- Features. Make a list of all the features you are looking for on a used bike and only settle for bikes that possess those features. From lights, to a specific number of gears, and even to the color of the bike, if you are going to spend money on a used bike you might as well get exactly what you are looking for.
- Where to look. Where do you plan to look for this used bicycle? Obviously, it is not very efficient to just drive around aimlessly hoping to just stumble upon your dream bike being sold in someone’s driveway (although that could happen). Instead, you should make a list of the places you plan to look for the best available bike in your price range. Online auction sites are good, but because you NEVER want to buy a used bicycle sight unseen, stick only to local online sales and always insist on seeing the bike before you make any commitments. Other places include bike shops in your area, garage sales, flea markets and online forums dealing with bicycles.
Once you have taken all of these steps, you can start making a list of potential sellers with their phone numbers and addresses next to their names.
Start with the most promising leads, and then list the others in descending order based on the bike’s attractive features, the price and even the distance of the seller from your home.
Then you can start making calls and setting up appointments to come and look at—or rather fully inspect—the used bicycle.
Inspecting A Used Bike
Once you’ve made an appointment with a potential seller, and come across a bike that you really like the looks of, it is now time to inspect that bike to ensure it is structurally sound and fully operational.
These inspections do not have to take a long time, but they should be very thorough.
Here is just an abbreviated list spelling out some of the things you should check out on what might be your new bike.
- Frame. Carefully inspect the frame of the used bike to ensure it has no cracks or fissions in it. Go as far as to run your hand over the frame as you check for defects. Keep in mind that even the smallest crack can become a big one, and pass over any bikes that have a major crack in the frame.
- Frame attachments. In addition to checking the frame, check all the pieces connecting to the frame for cracks or corrosion. Surface corrosion is usually not a big deal, but if the rust has rotted all the way through these frame pieces, it’s time to walk away.
- Seat Post. Check the adjustable seat post to ensure it actually adjusts as it should. Inspect the clamp that actually locks the seat into place and always sit on the bicycle to make sure the post can hold your weight when sitting on it.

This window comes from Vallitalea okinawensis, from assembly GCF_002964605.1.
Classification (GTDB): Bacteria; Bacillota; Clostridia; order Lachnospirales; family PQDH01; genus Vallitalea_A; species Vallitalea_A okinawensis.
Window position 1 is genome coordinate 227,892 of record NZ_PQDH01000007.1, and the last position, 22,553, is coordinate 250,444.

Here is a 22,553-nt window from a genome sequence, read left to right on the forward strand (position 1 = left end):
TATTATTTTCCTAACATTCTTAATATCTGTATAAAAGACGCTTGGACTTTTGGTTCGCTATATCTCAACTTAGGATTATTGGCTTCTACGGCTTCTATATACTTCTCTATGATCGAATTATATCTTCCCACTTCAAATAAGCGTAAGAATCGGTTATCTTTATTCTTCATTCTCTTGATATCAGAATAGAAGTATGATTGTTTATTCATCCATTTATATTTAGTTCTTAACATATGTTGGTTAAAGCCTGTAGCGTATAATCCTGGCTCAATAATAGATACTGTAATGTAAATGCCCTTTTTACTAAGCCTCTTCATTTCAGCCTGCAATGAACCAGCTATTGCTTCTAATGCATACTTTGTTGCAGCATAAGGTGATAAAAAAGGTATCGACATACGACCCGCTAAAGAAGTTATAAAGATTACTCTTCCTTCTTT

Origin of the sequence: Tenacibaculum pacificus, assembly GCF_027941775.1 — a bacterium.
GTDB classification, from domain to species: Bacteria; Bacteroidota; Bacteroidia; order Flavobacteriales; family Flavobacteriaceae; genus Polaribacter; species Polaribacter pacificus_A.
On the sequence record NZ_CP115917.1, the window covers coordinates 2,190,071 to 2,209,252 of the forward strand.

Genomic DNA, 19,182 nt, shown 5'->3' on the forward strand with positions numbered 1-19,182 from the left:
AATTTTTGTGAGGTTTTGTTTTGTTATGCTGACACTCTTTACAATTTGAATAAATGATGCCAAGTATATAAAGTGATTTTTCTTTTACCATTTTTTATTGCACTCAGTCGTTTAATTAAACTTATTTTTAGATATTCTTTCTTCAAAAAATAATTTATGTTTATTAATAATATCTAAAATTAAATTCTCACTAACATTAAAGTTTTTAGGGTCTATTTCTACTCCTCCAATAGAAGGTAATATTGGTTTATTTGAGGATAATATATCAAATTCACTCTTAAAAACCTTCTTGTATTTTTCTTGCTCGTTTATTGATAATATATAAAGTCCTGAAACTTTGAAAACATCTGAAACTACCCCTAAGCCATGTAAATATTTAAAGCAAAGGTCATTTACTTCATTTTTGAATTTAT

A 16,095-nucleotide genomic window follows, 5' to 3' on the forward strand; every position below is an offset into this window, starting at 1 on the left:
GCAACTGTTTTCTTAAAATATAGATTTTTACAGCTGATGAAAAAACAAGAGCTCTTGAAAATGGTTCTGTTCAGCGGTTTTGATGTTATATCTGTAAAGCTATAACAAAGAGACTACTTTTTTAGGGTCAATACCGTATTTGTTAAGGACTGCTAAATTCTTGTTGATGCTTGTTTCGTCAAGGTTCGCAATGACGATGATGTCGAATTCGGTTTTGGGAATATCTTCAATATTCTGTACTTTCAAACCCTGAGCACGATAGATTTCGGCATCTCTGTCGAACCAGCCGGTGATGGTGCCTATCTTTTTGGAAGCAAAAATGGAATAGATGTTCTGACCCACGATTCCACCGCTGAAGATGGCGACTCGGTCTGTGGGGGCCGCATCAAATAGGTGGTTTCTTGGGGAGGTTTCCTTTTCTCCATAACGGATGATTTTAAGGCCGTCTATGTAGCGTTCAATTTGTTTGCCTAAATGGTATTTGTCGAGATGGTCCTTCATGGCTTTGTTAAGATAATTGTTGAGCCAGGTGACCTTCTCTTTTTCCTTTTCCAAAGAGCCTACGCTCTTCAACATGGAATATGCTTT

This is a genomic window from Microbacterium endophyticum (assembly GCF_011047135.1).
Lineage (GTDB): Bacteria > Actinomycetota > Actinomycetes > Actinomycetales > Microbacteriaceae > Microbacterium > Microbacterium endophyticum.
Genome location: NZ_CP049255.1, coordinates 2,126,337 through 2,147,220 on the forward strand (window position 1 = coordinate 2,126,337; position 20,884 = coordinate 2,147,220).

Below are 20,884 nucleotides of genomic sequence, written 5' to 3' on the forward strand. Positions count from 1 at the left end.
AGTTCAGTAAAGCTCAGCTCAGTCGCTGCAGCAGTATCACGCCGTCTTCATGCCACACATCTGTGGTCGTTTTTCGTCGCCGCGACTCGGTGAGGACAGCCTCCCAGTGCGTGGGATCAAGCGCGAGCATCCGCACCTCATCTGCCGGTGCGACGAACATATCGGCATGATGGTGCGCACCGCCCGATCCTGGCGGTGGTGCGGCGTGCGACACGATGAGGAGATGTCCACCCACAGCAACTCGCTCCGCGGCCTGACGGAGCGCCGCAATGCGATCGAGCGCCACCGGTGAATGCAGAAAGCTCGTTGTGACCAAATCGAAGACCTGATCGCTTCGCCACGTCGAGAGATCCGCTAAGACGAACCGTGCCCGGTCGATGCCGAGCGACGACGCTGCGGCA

- Steering system. Inspect the steering system against the one that is “supposed” to be on the bike according to the manufacturer. If there are differences, such as a different fork, ask the seller why it was replaced. There are no stupid questions when inspecting a used bicycle, and any information about potential wrecks or defects can usually be determined by how the seller responds.
- Wheels. Make sure the wheels are straight and true, with no bends or missing spokes. You might have to actually roll the bike to pick up on any dents in the wheels. Also “kick the tires,” as they say to make sure they are inflated and still have a lot of tread on them. Often times you can negotiate a better price if the tires need to be replaced.
- Drive train. Using your hand or a dedicated chain checker, lift the chain to ensure it is taught. Inspect the chain for rust and proper lubrication.
- Cables. Work on the cables to ensure everything shifts without a hitch. Make sure the cables don’t hesitate or rub when you play with them, and that they do not rub on the frame pieces.
And that’s the process for inspecting a used bike! Of course, if everything checks out to your satisfaction, you should still ask the seller for permission to test drive the bike.
Be sure to ride it in various gears to make certain the drive train is working correctly, and always test the steering at various speeds.